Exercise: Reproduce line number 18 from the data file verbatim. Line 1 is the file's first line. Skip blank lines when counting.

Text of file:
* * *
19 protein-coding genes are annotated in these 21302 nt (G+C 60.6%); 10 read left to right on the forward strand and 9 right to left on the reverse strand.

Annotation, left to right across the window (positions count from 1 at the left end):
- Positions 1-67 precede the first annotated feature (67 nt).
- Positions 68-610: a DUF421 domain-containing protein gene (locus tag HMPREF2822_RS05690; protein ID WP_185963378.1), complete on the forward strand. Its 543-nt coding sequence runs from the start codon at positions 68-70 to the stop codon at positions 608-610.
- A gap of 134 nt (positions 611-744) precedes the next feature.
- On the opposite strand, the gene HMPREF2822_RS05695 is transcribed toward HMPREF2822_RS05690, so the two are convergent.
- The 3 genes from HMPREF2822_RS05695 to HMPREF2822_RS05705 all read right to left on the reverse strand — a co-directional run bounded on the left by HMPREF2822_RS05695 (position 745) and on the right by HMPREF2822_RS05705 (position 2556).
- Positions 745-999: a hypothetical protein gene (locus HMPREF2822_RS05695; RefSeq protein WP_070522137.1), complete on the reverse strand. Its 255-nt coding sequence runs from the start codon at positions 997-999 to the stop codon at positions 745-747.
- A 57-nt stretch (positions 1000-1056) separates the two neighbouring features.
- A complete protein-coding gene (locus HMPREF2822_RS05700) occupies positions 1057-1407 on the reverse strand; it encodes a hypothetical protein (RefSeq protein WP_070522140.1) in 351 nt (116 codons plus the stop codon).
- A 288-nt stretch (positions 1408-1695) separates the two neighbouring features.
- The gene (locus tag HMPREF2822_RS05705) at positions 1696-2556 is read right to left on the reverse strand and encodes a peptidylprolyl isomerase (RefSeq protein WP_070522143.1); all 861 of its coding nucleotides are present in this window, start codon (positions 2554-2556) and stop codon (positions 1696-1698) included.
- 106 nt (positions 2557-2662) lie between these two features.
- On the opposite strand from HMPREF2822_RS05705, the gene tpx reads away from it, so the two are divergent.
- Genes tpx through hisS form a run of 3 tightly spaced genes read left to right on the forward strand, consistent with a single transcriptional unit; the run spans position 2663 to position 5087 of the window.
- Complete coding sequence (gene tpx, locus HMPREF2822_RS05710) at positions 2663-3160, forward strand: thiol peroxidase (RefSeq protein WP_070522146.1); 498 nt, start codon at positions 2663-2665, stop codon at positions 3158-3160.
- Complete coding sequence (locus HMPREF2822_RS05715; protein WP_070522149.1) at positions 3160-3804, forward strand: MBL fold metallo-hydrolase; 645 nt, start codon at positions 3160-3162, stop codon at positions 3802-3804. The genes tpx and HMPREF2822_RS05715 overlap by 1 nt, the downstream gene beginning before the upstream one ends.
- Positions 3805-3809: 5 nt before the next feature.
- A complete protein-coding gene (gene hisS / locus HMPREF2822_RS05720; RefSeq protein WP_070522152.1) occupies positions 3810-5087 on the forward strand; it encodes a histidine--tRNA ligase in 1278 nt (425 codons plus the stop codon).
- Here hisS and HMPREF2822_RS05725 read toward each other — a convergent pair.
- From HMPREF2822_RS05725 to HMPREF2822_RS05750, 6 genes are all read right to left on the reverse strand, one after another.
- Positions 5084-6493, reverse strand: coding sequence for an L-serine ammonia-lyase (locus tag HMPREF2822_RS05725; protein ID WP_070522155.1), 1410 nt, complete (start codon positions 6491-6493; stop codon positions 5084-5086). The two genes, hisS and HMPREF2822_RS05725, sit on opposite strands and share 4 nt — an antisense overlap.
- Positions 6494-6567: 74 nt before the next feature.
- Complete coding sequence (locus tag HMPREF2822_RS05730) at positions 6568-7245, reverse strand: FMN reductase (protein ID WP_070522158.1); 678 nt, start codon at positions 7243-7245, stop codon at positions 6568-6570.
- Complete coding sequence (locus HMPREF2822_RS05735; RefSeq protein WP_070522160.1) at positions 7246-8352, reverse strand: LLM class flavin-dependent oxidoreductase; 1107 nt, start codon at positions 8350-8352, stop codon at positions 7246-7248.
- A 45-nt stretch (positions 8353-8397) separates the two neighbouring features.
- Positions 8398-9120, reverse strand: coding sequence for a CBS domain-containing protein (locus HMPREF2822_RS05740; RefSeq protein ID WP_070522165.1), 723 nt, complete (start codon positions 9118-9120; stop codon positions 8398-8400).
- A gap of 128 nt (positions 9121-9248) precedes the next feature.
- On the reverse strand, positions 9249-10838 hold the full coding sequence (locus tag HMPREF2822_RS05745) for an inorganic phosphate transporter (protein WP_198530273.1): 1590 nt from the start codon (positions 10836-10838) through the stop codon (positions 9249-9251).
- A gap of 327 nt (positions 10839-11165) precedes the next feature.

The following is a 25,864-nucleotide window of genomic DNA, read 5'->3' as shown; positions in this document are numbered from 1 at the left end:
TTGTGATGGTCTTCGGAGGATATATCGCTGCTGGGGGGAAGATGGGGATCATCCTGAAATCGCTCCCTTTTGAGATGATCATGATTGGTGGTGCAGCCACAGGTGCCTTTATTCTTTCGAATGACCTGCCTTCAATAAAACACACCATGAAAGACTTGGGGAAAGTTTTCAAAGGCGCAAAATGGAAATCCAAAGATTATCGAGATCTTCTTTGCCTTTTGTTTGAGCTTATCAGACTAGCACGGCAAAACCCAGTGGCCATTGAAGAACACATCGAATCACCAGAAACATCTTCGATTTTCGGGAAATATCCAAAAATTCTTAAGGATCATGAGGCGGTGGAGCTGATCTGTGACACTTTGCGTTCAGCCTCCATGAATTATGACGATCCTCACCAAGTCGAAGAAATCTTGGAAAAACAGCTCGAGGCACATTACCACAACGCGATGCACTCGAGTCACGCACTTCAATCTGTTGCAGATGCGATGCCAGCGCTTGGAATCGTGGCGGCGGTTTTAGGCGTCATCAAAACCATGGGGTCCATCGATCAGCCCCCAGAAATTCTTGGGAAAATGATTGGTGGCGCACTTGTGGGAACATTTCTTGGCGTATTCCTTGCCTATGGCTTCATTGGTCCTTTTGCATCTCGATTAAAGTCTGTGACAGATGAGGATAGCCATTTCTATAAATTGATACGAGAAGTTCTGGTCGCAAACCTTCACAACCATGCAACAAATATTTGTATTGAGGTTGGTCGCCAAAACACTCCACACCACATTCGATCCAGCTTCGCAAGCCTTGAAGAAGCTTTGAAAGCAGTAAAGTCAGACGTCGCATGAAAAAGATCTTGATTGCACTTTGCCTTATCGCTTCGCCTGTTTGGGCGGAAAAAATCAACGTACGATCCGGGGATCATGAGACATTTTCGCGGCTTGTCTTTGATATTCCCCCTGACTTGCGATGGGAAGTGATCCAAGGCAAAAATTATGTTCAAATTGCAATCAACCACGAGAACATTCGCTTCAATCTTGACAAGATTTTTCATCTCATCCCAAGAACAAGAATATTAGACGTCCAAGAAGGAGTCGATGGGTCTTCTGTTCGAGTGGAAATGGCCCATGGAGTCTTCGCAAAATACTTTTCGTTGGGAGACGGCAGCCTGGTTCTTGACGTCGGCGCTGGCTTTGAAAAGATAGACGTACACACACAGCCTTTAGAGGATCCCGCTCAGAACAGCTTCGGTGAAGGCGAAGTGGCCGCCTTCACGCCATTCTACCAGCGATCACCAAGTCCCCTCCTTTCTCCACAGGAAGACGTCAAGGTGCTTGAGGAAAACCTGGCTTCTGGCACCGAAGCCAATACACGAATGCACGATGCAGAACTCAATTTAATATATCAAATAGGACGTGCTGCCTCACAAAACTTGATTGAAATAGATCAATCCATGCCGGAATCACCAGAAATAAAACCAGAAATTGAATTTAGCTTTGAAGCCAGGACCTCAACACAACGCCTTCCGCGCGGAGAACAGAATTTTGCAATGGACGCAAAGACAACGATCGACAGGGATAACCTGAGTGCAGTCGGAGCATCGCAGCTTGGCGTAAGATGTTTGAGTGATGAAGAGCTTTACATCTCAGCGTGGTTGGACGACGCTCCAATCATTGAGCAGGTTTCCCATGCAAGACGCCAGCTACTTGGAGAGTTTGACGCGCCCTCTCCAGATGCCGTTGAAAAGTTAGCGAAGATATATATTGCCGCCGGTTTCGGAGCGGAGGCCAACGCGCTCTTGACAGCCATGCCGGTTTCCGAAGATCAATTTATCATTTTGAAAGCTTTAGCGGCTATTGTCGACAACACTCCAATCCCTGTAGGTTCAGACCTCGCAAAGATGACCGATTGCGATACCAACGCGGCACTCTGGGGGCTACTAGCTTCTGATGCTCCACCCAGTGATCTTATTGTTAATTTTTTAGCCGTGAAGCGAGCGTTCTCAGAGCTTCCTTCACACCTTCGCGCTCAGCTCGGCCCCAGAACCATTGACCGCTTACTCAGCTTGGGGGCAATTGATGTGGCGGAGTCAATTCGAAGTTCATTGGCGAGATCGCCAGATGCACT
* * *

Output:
- Positions 3805-3809: 5 nt before the next feature.